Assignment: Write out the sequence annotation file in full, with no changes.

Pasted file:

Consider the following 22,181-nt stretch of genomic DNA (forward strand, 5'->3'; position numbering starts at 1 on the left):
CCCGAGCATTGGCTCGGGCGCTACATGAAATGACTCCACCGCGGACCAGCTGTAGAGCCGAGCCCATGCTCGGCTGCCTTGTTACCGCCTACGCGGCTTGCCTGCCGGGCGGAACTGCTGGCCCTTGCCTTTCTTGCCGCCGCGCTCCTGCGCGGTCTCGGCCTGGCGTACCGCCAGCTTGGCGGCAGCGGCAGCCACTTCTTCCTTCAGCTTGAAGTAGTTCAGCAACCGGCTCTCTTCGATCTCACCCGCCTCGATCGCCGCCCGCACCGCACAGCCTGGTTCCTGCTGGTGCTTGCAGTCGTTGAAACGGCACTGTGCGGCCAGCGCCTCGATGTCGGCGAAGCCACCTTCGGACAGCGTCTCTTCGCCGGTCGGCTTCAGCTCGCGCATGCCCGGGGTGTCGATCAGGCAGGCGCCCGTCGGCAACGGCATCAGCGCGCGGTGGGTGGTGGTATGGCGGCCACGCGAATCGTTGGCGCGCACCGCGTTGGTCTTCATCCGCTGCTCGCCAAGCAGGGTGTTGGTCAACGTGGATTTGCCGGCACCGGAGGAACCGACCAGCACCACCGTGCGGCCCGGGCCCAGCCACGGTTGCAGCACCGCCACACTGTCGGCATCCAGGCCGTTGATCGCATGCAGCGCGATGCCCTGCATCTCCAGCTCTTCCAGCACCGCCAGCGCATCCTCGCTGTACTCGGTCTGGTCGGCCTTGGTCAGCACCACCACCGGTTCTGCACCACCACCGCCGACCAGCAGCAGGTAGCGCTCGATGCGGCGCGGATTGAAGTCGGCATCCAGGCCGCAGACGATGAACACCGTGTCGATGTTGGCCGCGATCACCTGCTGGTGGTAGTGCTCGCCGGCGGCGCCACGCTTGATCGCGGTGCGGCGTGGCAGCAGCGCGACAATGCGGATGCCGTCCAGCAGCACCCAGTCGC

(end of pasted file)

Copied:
Consider the following 22,181-nt stretch of genomic DNA (forward strand, 5'->3'; position numbering starts at 1 on the left):
CCCGAGCATTGGCTCGGGCGCTACATGAAATGACTCCACCGCGGACCAGCTGTAGAGCCGAGCCCATGCTCGGCTGCCTTGTTACCGCCTACGCGGCTTGCCTGCCGGGCGGAACTGCTGGCCCTTGCCTTTCTTGCCGCCGCGCTCCTGCGCGGTCTCGGCCTGGCGTACCGCCAGCTTGGCGGCAGCGGCAGCCACTTCTTCCTTCAGCTTGAAGTAGTTCAGCAACCGGCTCTCTTCGATCTCACCCGCCTCGATCGCCGCCCGCACCGCACAGCCTGGTTCCTGCTGGTGCTTGCAGTCGTTGAAACGGCACTGTGCGGCCAGCGCCTCGATGTCGGCGAAGCCACCTTCGGACAGCGTCTCTTCGCCGGTCGGCTTCAGCTCGCGCATGCCCGGGGTGTCGATCAGGCAGGCGCCCGTCGGCAACGGCATCAGCGCGCGGTGGGTGGTGGTATGGCGGCCACGCGAATCGTTGGCGCGCACCGCGTTGGTCTTCATCCGCTGCTCGCCAAGCAGGGTGTTGGTCAACGTGGATTTGCCGGCACCGGAGGAACCGACCAGCACCACCGTGCGGCCCGGGCCCAGCCACGGTTGCAGCACCGCCACACTGTCGGCATCCAGGCCGTTGATCGCATGCAGCGCGATGCCCTGCATCTCCAGCTCTTCCAGCACCGCCAGCGCATCCTCGCTGTACTCGGTCTGGTCGGCCTTGGTCAGCACCACCACCGGTTCTGCACCACCACCGCCGACCAGCAGCAGGTAGCGCTCGATGCGGCGCGGATTGAAGTCGGCATCCAGGCCGCAGACGATGAACACCGTGTCGATGTTGGCCGCGATCACCTGCTGGTGGTAGTGCTCGCCGGCGGCGCCACGCTTGATCGCGGTGCGGCGTGGCAGCAGCGCGACAATGCGGATGCCGTCCAGCAGCACCCAGTCGC